“I don’t see,” said the Caterpillar.
“I’m afraid I can’t put it more clearly,” Alice replied very politely, “for I can’t understand it myself to begin with; and being so many different sizes in a day is very confusing.”
Whether you are a patient or a caregiver, that is the haunting question – “Who are you?” – even as society imperiously demands that we explain ourselves. Moreover, we seem surrounded by things offering hope for our sad condition, each bearing helpful little tags reading, “Eat Me!” or “Drink Me!” Little wonder the 60’s drug culture fell in love with the book.
One pill makes you bigger,
One pill makes you small,
And the ones that mother gives you,
Don’t do anything at all.
Go ask Alice, when she’s 10 feet tall…
Jefferson Airplane (White Rabbit 1967)
Like Alice (and perhaps Grace Slick), we sometimes feel so big that we are the unwelcomed center of attention, while at other times we feel small, insignificant and ignored. And yes, being so many different sizes in a day is very confusing.
The basic problem is that we always define our identity, who we are, relative to something or someone else. My aunt derived her identity relative to her ancestors and their perceived social standing. People who went out trying to find themselves were searching for an identity based on novel experiences that were bigger than the familiar world they grew up in. The folks in the Hallmark Channel movies are simply exchanging an identity based in one set of professional and personal relationships for one based in a different set of professional and personal relationships.
But those relationships are the identity’s vulnerable spot. If something happens to the relationship, the identity or identities deriving from that relationship crumble. And what is there that isn’t susceptible to loss and decay? Marriages end in divorce or death, siblings are lost, children grow and move away for lives of their own, careers end, pets die, and organizations come and go – or change beyond recognition.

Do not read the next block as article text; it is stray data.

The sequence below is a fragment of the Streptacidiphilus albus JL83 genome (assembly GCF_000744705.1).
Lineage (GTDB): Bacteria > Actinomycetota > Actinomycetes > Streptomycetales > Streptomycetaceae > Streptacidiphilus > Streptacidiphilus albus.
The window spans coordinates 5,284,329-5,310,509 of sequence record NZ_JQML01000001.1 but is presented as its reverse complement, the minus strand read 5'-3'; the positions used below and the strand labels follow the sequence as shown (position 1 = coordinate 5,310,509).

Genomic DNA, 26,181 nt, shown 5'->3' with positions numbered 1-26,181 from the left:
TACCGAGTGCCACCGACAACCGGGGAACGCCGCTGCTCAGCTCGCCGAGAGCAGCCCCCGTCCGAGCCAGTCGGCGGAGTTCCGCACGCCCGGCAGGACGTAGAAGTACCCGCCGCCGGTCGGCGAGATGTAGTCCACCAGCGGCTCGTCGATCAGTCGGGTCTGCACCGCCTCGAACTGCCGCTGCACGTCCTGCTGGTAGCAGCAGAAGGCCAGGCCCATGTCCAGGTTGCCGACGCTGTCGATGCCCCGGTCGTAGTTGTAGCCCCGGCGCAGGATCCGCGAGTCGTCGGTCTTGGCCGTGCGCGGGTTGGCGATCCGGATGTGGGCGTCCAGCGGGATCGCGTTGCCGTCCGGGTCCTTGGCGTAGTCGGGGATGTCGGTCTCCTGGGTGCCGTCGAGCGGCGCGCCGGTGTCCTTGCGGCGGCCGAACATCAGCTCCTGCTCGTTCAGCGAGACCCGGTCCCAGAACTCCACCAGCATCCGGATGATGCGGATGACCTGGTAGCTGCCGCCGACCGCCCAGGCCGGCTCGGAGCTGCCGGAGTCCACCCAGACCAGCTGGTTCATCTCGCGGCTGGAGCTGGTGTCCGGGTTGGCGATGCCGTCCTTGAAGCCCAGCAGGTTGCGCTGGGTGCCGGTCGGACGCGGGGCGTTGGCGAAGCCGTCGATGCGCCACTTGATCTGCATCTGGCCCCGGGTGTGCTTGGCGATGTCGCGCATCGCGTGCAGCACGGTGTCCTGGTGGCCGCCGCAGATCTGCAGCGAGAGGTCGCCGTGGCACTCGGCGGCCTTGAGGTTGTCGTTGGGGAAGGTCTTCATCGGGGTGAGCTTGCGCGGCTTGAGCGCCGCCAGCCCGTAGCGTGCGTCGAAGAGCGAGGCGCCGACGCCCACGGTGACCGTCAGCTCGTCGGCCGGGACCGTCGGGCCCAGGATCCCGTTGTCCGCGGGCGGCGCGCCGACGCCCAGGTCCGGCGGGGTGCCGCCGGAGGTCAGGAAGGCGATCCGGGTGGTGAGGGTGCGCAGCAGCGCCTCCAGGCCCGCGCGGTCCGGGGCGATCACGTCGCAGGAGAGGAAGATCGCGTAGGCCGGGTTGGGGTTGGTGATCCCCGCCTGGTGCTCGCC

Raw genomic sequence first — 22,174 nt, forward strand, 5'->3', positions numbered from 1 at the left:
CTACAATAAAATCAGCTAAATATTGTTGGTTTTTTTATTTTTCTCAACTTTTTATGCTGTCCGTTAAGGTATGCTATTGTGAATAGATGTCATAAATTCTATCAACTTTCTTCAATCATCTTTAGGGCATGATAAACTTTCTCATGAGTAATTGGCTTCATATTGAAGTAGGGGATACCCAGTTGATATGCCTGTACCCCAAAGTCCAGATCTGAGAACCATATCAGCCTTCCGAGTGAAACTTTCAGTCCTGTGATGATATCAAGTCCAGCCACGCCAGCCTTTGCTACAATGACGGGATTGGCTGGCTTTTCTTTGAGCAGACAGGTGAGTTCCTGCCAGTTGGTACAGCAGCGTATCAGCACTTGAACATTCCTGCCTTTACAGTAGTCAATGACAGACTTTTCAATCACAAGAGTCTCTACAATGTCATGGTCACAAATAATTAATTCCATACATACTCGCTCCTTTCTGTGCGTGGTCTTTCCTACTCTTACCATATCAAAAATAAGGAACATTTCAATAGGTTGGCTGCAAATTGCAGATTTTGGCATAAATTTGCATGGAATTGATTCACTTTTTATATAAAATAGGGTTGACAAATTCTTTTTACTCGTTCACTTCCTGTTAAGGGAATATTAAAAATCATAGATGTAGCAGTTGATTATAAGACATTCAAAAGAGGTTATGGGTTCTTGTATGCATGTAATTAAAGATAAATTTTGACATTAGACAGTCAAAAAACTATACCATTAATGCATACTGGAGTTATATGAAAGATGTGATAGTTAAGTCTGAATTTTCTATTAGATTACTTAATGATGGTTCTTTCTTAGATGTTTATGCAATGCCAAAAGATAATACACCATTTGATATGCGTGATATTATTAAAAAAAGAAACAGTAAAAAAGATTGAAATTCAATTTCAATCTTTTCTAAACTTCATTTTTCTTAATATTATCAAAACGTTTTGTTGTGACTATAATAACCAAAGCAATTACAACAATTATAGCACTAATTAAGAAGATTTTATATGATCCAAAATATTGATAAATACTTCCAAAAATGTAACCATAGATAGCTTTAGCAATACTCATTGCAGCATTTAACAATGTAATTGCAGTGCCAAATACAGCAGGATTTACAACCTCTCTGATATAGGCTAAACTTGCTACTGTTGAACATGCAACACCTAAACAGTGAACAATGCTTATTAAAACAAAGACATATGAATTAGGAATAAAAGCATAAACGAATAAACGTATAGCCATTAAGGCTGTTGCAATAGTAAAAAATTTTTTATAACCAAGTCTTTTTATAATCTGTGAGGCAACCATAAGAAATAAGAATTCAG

As far as the eye can see, everything around you, animate or inanimate, has a life span, a service life, an expiration date, a timeout, a proper season, or a shelf life.
So I might say, “Ok, if that’s the game – I choose not to play it!” Unfortunately that strategy doesn’t work either. Even if I eschew all contact with the world and become a hermit, I am still defining myself in relation to the world – in this case a world in which I don’t wish to participate. But that identity is as vulnerable as any other. Remember the classic children’s story Heidi? All it took was for a little girl to wander in and demonstrate that the world is not so terribly horrible and the grandfather’s identity as a curmudgeon is blown sky high.
So to recap, nothing around us is permanent and we can’t even “opt out” of the predicament. So is there no hope? Are we doomed to an endless cycle of traumatic relationship collapses and identity rebuilding exercises? No, there is good news to be had. The simple (though far from easy) solution is to base our identity on a relationship that is unshakable and indestructible to the point that it can survive anything – even death.
“But,” you might object, “didn’t you just say that everything around us is impermanent?”
Actually, what I said was, “As far as the eye can see…” Maybe we need to try looking where the eye can’t see.
“Sounds like we are back in ‘Wonderland.’”
Hardly. If you think back, last week we talked about the different reasons that people might have for running a race. One person ran as an expression of who he was as a human being. However that statement means more than simply identifying with a particular skill, which can obviously fade over time. For this runner, it meant that he ran because the skill was a gift that God had given him. Hence, he focused on God and giving Him pleasure by using that gift to the fullest extent possible. So while one gift might fade over time and be replaced with another, the runner’s identity remained untroubled and at peace because it was based on the identity of the Giver, the One who is never ending, and Who is constant.
There is our way forward: An identity that is based on God and His intent in creating us. As I have said many times in the past, whether you are the patient or caregiver, what you are experiencing is not random. There is a point to it all, and that point is to transform you into the being you were created to be.
By the way, as Moses (משה רבנו) discovered at the burning bush, God has a really good answer to the question “Who are you?” He simply said, “I am. I am the One who is.”
In Christ, Amen ☩
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A prayer for when you aren’t sure who you are…
“Blessed are You, Lord God, King of the Universe. It is right that I should at all times and in all circumstances bless You for who You are. But today I want to bless You especially for also being the basis for the ultimate reality of who I am. Help me to discern the difference between who I am and the temporary labels that I get from the world. Amen.”